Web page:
Iman’s eyes widened. “What?!” she gasped, reeling.
“There are certain… codes that we follow,” Ibrahim explained. “As a child, they protected you from being used against me. But as you grew, that protection began to evaporate. I had no choice but to distance myself if I wanted to keep my enemies from using you against me.”
“Why didn’t you tell me?” was all Iman could think to ask.
Ibrahim pinched the bridge of his nose, looking pained. “I didn’t want to scare you.” He met Iman’s eyes. “I’m so sorry.”
Iman looked away, swallowing hard. “You should have told me.”
Her grandfather nodded. “Yes, I should have. I should have told you a lot of things. Will you let me tell them to you now?”
A small, petty part of Iman wanted to get to her feet and refuse. The sting from the numerous times her grandfather had refused to listen to her still lingered and she was tempted to let him feel the way she had whenever he’d denied her the chance to speak.
She fought down the urge and gave a jerky nod. “Tell me.”
He did. Ibrahim told her everything. Every sordid little detail, including many that she wished he’d kept to himself.
“So there’s no way out?” Iman asked once he’d finally finished, reading the answer in her grandfather’s slumped shoulders.
“I haven’t found one,” he admitted reluctantly. “But,” he added when Iman’s face fell, “that doesn’t mean that there isn’t one. We just need to keep looking.”
“Right,” Iman didn’t bother to hide her doubt.”The thirty fourth time’s the charm.”
“It may well be,” Ibrahim insisted. “You’ve spent time with your mother recently, you’ll know far more about her current weak spots than I do.”
Iman shrugged her shoulders. Aasia Rahman’s weak spot was the same as it had always been – vanity. She said as much and Ibrahim nodded, frowning thoughtfully.
“It would be easy enough for you to leave by yourself – you’re not a minor any more. But I cannot let you live on your own, Iman. It’s far too dangerous and I don’t have the people to spare to keep a proper watch on you.”
Iman scowled as pieces of a puzzle fit into place. “You sabotaged my job interviews!” she cried, outraged.
“I couldn’t let you find a way to leave.”
“All this time, I just thought I was incompetent,” Iman muttered, shaking her head. “But I’m not.”
“Of course you’re not,” Ibrahim’s eyes narrowed. “Who told you such a thing?”
“It doesn’t matter.”
Ibrahim reached for her hand, rubbing it soothingly. “Of course it does.”
Iman pulled her hand away. “I don’t understand why my mother won’t let me leave,” she said miserably. “She’s never happy when I’m around.”
“Your mother is a very… vindictive woman,” Ibrahim explained. “The chance to make me miserable is too good to pass up.”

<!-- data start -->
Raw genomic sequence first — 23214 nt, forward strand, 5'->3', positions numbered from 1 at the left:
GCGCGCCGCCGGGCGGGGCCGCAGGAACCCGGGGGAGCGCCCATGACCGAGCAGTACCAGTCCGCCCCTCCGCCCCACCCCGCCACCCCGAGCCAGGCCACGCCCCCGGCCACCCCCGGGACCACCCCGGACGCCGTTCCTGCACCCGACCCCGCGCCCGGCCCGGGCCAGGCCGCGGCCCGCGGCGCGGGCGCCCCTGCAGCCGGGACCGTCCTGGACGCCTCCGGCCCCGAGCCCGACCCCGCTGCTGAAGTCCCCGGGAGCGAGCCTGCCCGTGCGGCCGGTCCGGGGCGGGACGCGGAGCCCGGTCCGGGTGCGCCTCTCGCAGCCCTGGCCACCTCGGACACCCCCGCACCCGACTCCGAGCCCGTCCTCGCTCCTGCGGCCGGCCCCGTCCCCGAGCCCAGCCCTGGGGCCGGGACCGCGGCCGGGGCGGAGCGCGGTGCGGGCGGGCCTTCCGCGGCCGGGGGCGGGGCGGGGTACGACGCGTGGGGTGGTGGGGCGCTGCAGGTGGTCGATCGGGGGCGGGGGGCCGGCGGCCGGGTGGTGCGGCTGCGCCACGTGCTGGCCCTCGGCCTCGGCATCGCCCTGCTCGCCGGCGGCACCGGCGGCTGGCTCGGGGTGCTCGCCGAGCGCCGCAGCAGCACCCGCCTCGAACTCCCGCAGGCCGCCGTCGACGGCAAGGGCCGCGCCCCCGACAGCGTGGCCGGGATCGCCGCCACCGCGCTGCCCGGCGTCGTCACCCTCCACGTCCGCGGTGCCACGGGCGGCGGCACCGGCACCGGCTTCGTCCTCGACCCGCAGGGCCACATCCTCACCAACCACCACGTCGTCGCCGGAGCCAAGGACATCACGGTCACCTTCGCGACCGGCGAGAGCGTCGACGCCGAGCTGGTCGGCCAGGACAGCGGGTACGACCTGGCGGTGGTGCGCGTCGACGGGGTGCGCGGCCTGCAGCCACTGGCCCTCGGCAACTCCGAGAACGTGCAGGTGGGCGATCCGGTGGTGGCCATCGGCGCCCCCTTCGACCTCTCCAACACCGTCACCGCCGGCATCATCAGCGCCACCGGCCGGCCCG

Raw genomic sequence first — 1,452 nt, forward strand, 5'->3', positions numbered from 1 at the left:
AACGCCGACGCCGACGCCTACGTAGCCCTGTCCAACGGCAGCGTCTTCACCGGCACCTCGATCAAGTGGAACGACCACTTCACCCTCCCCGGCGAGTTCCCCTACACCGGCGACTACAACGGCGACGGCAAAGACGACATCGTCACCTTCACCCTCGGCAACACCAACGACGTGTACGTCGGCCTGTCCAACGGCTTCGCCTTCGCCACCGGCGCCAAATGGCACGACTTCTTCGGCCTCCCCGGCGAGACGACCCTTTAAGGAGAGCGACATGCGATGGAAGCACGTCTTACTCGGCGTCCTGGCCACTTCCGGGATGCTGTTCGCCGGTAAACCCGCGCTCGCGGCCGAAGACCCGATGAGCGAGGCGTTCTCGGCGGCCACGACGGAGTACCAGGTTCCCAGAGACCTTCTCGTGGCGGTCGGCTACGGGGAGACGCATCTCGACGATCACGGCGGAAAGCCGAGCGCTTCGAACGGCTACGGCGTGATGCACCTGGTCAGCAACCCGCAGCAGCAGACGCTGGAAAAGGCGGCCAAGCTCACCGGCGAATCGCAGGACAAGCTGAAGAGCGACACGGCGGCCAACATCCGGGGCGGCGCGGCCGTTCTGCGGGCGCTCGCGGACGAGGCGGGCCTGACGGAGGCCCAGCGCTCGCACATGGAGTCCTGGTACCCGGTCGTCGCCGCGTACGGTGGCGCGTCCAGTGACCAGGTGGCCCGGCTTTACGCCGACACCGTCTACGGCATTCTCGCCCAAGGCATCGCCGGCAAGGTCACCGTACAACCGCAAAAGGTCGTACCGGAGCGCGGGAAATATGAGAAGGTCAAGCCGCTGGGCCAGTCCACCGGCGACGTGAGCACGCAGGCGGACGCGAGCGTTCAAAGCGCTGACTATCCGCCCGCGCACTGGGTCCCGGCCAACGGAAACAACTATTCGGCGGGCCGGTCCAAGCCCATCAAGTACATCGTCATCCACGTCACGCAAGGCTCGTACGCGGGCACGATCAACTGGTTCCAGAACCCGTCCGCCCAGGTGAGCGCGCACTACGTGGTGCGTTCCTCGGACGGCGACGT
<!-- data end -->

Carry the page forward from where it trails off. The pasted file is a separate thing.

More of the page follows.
“And me,” Iman whispered. “She gets to make me miserable too.”
Iman knew that, more than the money Ibrahim paid her, more than anything else, was what motivated Aasia to keep her around.
‘Back to the dragon’s den,’ Iman thought grumpily as she parked her car. Despite sitting together for the better part of two days, neither she nor her grandfather had managed to come up with any kind of plan and returning to her mother’s home had felt an awful lot like giving up.
She sat there in her car until her thighs went numb, dreading the moment she’d have to go inside and deal with Aasia. Maybe she could just sleep in the car. She’d be inside the gates and within the guard patrol’s perimeter…
Before she could further consider the wild idea, there was a screech that made her jump and drove all thoughts of sleeping out of her mind.
“What are you doing sitting there?” Aasia demanded, her manicured nails tapping on the glass. “Are you mentally sub-normal? Get out and go to your room!”
She yanked on the door hard. It didn’t open. “Hurry up!” Aasia snapped.
Iman nodded dumbly, waiting for her mother to move out of the way.
Aasia just looked at her. “What are you waiting for?”
“You’re in the way,” Iman said simply, motioning to indicate that Aasia needed to move back.
“Open the door! Stupid girl.” Aasia tugged on the handle again ineffectively.
Iman’s eyes narrowed. She hated being called stupid. Well, Aasia had asked her to open the door. So open it, Iman would.
She pulled on the handle, letting Aasia’s tugging do the rest of the work. There was a high-pitched squeal and her mother wobbled, her arms wind-milling as she tried to regain her balance.
“You did that on purpose!” the blond shrieked.
“You were in the way,” Iman repeated, grabbing her backpack from the back seat.
Long nails closed around her arm, biting deep and Iman winced.
“My friends are coming over,” Aasia told her in a sugary sweet voice. “And I don’t want to have to deal with the shame of having to admit to who you are. So just stay upstairs and don’t come down until they’re gone.”
“What if I need something?” Iman knew it was stupid to rile Aasia in this mood. But she couldn’t help it.
Aasia’s beautiful grey eyes had hardened into chips of ice. “Don’t,” she hissed. “Don’t you dare come down those stairs unless you want me to start locking you in your room.”
She squeezed Iman’s arm harder for a moment, digging deep enough to draw blood.
Despite herself, Iman winced. “I’ll stay upstairs,” she promised.
“Good,” Aasia hissed, unceremoniously shoving her away.
Up in her bedroom, with the door locked on the inside, Iman dropped her duffel bag to the floor and retrieved her first aid kit from the bottom drawer of her closet.
She cleaned the scrapes on her arms with practised hands, eyeing the surprisingly deep little marks with pursed lips. Another set to add to her already large collection, Iman thought with a sigh.